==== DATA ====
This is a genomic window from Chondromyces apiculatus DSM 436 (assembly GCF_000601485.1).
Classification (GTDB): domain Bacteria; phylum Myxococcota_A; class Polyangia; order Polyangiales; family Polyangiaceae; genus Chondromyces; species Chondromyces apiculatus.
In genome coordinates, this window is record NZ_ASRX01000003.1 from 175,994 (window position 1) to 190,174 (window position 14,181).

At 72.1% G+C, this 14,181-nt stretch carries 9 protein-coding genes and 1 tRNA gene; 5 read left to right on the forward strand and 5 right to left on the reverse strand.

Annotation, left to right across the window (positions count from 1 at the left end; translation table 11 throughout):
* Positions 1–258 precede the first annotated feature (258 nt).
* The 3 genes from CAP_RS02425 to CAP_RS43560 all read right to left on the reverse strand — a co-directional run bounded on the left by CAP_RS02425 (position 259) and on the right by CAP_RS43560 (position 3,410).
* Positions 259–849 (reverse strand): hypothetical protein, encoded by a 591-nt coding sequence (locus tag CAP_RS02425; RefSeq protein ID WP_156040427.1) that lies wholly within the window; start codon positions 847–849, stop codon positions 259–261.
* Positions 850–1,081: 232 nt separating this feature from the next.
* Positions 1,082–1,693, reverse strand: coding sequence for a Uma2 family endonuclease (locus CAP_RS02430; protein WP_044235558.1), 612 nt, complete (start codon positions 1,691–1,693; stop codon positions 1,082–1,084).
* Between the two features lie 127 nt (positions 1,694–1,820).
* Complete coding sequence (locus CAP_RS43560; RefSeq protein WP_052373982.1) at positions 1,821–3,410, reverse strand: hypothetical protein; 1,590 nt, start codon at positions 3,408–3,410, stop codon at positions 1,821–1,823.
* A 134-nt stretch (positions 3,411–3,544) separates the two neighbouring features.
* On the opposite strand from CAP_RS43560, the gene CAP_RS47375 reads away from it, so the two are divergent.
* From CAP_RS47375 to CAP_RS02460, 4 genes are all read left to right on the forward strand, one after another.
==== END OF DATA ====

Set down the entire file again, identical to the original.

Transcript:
This is a genomic window from Chondromyces apiculatus DSM 436 (assembly GCF_000601485.1).
Classification (GTDB): domain Bacteria; phylum Myxococcota_A; class Polyangia; order Polyangiales; family Polyangiaceae; genus Chondromyces; species Chondromyces apiculatus.
In genome coordinates, this window is record NZ_ASRX01000003.1 from 175,994 (window position 1) to 190,174 (window position 14,181).

At 72.1% G+C, this 14,181-nt stretch carries 9 protein-coding genes and 1 tRNA gene; 5 read left to right on the forward strand and 5 right to left on the reverse strand.

Annotation, left to right across the window (positions count from 1 at the left end; translation table 11 throughout):
* Positions 1–258 precede the first annotated feature (258 nt).
* The 3 genes from CAP_RS02425 to CAP_RS43560 all read right to left on the reverse strand — a co-directional run bounded on the left by CAP_RS02425 (position 259) and on the right by CAP_RS43560 (position 3,410).
* Positions 259–849 (reverse strand): hypothetical protein, encoded by a 591-nt coding sequence (locus tag CAP_RS02425; RefSeq protein ID WP_156040427.1) that lies wholly within the window; start codon positions 847–849, stop codon positions 259–261.
* Positions 850–1,081: 232 nt separating this feature from the next.
* Positions 1,082–1,693, reverse strand: coding sequence for a Uma2 family endonuclease (locus CAP_RS02430; protein WP_044235558.1), 612 nt, complete (start codon positions 1,691–1,693; stop codon positions 1,082–1,084).
* Between the two features lie 127 nt (positions 1,694–1,820).
* Complete coding sequence (locus CAP_RS43560; RefSeq protein WP_052373982.1) at positions 1,821–3,410, reverse strand: hypothetical protein; 1,590 nt, start codon at positions 3,408–3,410, stop codon at positions 1,821–1,823.
* A 134-nt stretch (positions 3,411–3,544) separates the two neighbouring features.
* On the opposite strand from CAP_RS43560, the gene CAP_RS47375 reads away from it, so the two are divergent.
* From CAP_RS47375 to CAP_RS02460, 4 genes are all read left to right on the forward strand, one after another.